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Upgrading fire detection at GDF Suez Power Station
Published:  12 February, 2015

When a 15-year old control panel that activated a series of electric and diesel pumps failed in GDF SUEZ Saltend Cogeneration Plant, with a defect that was proving near-impossible to resolve, it became obvious to Site Services Engineer Simon Gott that it was time to take action. Jose Sanchez de Muniain reports.

There weren’t many options available however, explained Simon: ‘The control panels that had been in operation since the opening of the power station used a closed protocol system which had become obsolete, so we had no option but to look for a modern open-protocol replacement.’

The Saltend Power Station in Hull, northeast England, produces around 1,200 MW of electricity, powering 1.2 million homes. The main hazard for Saltend is the natural gas that comes in at 65 bar and which is pushed into the gas turbines at 32 bar. ‘The fire detection and automatic deluge system protects three large gas turbines and associated lubricating oil systems, as well as the overall building infrastructure.’

Following a competitive tender, the contract for a replacement system was awarded to Middlesex-based (UK) Chubb Fire & Security, part of UTC Building & Industrial Systems.

Over a period of eight months Chubb engineers worked around Saltend’s workers, installing a PC-based fire alarm system (ControlMaster 600) with a graphical user interface that incorporates Google Maps and site layouts.

According to Simon Gott, the front-end graphics display element is one of the biggest benefits of the new system – a feature that the old system couldn’t offer. ‘The Chubb engineers used Google maps to overlay the whole site, adding hyperlinks to key areas, which open up CAD drawings showing where the detectors and the zones are.’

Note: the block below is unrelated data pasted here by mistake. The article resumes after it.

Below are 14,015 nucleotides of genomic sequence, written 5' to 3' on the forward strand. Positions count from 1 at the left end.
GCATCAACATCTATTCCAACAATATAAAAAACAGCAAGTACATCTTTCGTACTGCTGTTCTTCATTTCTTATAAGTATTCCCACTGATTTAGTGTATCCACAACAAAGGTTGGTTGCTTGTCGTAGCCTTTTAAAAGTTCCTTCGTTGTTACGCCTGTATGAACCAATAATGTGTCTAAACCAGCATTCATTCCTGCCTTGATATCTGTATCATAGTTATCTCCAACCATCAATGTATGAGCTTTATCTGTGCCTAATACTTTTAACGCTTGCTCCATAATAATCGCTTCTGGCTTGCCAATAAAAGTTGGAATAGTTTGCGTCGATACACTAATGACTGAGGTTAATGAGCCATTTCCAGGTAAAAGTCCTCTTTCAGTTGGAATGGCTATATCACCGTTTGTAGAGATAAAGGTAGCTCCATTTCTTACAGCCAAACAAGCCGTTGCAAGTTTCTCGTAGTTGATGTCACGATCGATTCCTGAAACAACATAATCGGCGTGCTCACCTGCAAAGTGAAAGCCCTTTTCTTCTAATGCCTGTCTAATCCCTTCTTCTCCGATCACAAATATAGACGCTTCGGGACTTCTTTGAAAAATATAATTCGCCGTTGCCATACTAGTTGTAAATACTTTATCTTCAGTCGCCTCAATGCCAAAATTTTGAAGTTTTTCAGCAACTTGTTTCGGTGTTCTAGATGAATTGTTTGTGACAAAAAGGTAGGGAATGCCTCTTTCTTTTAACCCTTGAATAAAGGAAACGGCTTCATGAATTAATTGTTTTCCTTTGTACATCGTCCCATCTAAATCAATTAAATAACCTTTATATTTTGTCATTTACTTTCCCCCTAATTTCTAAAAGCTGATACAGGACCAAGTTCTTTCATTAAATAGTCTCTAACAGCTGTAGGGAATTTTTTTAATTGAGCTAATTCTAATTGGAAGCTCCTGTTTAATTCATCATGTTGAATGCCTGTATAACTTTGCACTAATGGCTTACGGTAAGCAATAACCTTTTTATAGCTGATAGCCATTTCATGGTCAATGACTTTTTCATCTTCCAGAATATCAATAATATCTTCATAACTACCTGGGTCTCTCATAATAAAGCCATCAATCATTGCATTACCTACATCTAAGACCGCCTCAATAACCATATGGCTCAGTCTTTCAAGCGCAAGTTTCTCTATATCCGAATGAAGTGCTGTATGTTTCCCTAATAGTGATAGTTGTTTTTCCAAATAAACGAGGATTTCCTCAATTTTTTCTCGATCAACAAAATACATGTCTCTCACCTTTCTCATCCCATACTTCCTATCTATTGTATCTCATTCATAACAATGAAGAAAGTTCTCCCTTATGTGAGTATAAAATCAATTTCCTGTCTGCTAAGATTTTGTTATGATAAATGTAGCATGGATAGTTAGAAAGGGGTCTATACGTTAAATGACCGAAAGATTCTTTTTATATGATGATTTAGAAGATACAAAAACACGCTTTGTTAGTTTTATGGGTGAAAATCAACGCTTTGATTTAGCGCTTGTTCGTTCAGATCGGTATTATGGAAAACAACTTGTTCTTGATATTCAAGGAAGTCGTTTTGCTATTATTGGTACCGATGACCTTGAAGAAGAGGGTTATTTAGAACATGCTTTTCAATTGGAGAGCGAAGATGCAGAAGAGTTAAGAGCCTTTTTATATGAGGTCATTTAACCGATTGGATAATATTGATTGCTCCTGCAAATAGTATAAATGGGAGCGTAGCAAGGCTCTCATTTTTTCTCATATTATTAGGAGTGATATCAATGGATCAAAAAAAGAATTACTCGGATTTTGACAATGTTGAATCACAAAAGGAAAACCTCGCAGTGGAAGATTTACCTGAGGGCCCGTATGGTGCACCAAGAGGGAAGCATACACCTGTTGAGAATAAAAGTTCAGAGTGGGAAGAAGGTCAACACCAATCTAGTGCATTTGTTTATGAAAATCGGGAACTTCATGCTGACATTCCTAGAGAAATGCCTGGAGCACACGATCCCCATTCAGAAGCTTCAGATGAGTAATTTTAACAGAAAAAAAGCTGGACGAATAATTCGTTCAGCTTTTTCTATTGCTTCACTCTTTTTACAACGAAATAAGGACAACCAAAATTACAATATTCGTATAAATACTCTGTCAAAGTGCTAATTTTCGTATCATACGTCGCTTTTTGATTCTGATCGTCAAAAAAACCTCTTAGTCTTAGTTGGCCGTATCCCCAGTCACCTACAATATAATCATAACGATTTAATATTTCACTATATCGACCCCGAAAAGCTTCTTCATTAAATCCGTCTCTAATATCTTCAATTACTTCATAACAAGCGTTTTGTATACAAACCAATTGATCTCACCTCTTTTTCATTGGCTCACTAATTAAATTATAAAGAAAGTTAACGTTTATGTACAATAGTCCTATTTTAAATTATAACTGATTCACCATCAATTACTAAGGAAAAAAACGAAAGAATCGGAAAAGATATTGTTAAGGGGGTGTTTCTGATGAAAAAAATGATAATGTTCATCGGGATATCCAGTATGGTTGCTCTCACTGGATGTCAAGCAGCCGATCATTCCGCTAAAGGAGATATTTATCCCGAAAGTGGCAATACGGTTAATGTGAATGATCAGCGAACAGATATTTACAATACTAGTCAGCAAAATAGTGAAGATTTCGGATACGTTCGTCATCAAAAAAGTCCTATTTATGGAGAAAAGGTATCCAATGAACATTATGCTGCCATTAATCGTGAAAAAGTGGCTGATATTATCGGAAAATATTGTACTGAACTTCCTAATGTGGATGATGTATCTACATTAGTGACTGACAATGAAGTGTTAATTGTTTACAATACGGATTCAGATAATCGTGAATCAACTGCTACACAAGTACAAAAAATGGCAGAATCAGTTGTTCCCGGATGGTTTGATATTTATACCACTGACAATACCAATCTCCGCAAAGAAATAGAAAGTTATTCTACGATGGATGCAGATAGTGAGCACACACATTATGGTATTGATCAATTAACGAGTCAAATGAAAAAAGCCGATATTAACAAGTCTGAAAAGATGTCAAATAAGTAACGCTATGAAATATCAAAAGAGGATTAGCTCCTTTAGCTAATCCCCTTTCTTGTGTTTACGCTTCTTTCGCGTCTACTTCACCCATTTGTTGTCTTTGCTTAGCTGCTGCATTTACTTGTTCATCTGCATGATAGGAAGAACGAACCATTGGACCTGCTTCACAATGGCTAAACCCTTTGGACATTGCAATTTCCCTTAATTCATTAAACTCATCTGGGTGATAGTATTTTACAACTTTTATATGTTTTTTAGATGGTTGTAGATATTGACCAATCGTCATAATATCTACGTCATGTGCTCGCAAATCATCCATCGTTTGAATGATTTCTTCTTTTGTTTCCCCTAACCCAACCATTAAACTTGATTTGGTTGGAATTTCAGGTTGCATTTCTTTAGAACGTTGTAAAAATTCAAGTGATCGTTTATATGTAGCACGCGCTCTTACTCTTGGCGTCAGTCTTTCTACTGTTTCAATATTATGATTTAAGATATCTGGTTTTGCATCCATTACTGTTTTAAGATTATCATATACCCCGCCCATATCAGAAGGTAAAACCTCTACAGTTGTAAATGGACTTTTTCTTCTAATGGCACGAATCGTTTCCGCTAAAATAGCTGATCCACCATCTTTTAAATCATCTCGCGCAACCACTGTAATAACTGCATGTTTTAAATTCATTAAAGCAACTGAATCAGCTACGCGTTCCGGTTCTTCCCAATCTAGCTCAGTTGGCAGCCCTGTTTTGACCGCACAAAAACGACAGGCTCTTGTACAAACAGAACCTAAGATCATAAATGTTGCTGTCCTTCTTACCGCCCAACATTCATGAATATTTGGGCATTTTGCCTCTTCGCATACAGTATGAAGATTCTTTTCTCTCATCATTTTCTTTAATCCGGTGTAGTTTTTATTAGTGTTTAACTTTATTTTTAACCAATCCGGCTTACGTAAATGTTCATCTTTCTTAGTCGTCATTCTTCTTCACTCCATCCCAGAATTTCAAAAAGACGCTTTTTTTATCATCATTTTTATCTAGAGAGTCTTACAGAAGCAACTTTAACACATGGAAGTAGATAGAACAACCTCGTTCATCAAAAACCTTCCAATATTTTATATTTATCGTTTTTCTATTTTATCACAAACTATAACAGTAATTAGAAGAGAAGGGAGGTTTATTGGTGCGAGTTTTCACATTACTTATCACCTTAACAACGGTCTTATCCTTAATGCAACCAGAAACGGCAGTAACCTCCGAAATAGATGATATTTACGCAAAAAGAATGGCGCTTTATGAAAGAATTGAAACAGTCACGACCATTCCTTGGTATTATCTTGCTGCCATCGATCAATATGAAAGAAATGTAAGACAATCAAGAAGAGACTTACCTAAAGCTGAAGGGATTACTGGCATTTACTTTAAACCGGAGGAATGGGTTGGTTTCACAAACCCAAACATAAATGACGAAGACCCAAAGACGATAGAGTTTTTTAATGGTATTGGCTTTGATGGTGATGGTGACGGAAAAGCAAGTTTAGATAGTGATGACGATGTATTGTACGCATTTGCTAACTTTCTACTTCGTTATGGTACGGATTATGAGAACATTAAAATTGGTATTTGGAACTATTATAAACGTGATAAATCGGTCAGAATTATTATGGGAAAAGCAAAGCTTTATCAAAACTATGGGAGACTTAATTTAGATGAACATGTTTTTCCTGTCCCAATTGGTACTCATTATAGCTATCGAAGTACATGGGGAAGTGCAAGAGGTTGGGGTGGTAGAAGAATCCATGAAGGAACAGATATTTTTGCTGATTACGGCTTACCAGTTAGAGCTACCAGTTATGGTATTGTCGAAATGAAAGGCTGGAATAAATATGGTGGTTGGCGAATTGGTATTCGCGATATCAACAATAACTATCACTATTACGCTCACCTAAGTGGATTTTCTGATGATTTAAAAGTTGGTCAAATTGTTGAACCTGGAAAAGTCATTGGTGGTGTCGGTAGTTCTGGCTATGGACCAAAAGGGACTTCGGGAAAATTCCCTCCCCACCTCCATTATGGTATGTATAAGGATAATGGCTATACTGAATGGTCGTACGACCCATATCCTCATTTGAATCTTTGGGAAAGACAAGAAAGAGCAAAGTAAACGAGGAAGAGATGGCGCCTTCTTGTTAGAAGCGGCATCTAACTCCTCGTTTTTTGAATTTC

The front-end interface is displayed on a 22-inch flat screen display that replicates all the functionality of the hard control panel: ‘One of the benefits is that you can link it to the system and drill right down to each individual detector and disable it, isolate it, or just see what it’s doing. You can see if it’s been on a fault status or fire condition. We can pull off historical alarm trends that list which detectors or call points have gone into alarm, which is critical as first line response for the site shift operations teams.’

The uploading of all the site’s layouts was a project in itself, adds Simon, involving numerous wiring diagrams and locations both in CAD and paper formats. ‘The Chubb engineers took them and re-engineered them and provided us with a full suite of drawings. It was a lengthy exercise.’

In addition to the installation of the new control system, Chubb replaced 20 local interface panels for deluge systems in critical areas across the site – in summary, all areas local to the plant, including the switch room, water treatment plant and stores building. Fortunately, the original detectors – manufactured by Apollo – were open protocol ones and therefore did not need replacement.

Looking back on the project Simon Gott is pleased with how smooth the installation went. ‘The engineers organised implementation so that it worked in and around our operational requirements, crucially ensuring there was no disruption to the power station’s productivity.’

Training for the new system has also run smoothly, with two Chubb engineers visiting each of the five shift teams over a structured period of time. ‘The service provided has been exemplary, we have had no issues at all.’